Saul Kaplan is the author of The Business Model Innovation Factory. He is the founder and chief catalyst of the Business Innovation Factory (BIF) in Providence and blogs regularly at It’s Saul Connected. Follow him on Twitter at @skap5. Nicha Ratana is a senior pursuing a degree in English Nonfiction Writing at Brown University and an intern at The Business Innovation Factory. Follow her on Twitter at @nicharatana.

TIME Innovation

This Is the Antidote to the Dark Side of Technology

John Hagel argues "we have to collaborate to survive’

bif10-600-sq-info

This is the first of a 10-article series of conversations with transformational leaders who will be storytellers at the BIF10 Collaborative Innovation Summit in Providence, RI, on Sept. 17-18.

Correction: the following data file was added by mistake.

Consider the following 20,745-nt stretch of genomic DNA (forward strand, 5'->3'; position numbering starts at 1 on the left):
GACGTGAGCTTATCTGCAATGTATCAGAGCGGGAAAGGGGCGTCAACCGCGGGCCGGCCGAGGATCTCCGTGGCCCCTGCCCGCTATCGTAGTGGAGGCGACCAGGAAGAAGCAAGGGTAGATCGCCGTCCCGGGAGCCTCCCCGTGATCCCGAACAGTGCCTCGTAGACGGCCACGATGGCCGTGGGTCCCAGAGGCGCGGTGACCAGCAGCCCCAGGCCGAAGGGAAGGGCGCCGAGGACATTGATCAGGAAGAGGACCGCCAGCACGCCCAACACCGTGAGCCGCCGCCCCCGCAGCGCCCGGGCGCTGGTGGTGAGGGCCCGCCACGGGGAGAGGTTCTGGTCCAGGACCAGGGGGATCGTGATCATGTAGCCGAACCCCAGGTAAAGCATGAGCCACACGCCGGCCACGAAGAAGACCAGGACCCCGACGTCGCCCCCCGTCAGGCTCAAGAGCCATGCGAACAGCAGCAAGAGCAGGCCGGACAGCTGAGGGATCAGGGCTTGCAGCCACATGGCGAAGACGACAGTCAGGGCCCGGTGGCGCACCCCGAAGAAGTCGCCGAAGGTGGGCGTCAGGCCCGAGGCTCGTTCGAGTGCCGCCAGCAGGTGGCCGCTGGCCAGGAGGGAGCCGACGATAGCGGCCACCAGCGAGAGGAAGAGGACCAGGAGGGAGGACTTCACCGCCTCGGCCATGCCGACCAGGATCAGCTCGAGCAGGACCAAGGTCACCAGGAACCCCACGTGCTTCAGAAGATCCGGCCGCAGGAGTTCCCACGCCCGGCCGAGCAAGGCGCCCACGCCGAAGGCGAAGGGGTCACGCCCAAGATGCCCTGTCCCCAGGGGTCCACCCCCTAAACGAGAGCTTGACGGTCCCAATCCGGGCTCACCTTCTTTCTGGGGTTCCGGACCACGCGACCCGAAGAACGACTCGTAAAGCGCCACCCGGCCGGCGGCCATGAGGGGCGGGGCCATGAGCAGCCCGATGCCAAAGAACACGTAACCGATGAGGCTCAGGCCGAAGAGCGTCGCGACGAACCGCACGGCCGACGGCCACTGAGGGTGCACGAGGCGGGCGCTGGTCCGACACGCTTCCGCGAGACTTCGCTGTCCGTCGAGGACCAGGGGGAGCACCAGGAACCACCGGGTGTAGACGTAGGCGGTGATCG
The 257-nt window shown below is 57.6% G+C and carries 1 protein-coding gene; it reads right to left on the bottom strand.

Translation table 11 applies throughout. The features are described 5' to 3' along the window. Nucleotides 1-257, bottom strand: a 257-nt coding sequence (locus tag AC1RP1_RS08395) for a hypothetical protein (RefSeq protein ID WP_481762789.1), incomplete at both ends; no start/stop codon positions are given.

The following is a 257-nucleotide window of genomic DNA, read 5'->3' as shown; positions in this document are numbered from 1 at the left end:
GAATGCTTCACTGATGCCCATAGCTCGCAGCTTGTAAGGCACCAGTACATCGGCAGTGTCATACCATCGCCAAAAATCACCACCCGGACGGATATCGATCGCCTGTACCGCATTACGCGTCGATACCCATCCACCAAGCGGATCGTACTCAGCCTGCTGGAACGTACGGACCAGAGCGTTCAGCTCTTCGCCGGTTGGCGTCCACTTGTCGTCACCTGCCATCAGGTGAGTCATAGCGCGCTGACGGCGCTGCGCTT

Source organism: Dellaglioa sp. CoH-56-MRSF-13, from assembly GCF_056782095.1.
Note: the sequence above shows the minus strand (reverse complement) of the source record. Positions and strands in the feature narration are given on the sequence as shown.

John Hagel speaks with satisfying precision. He has kind eyes and stern glasses, which together dominate the screen during a Sunday-afternoon Skype conversation.

As co-chairman of Deloitte’s Center for the Edge, Hagel hunts for unexploited capability on the “edges” of business and makes the case to include them on the CEO’s agenda. “The edges are most fertile areas for innovation,” he says. They are an important place to watch, because what happens at the edges transforms the core.

Hagel’s research encompasses geographic edges (overseas economies), demographic edges (younger generations entering the workforce, their unmet needs), and the edges of technological discovery. If there’s anything his work has taught him, it’s that the manual is less of an asset than the “ability to respond to unexpected events.”

Hagel believes that we are approaching fundamental revaluation of the role corporations play in our lives.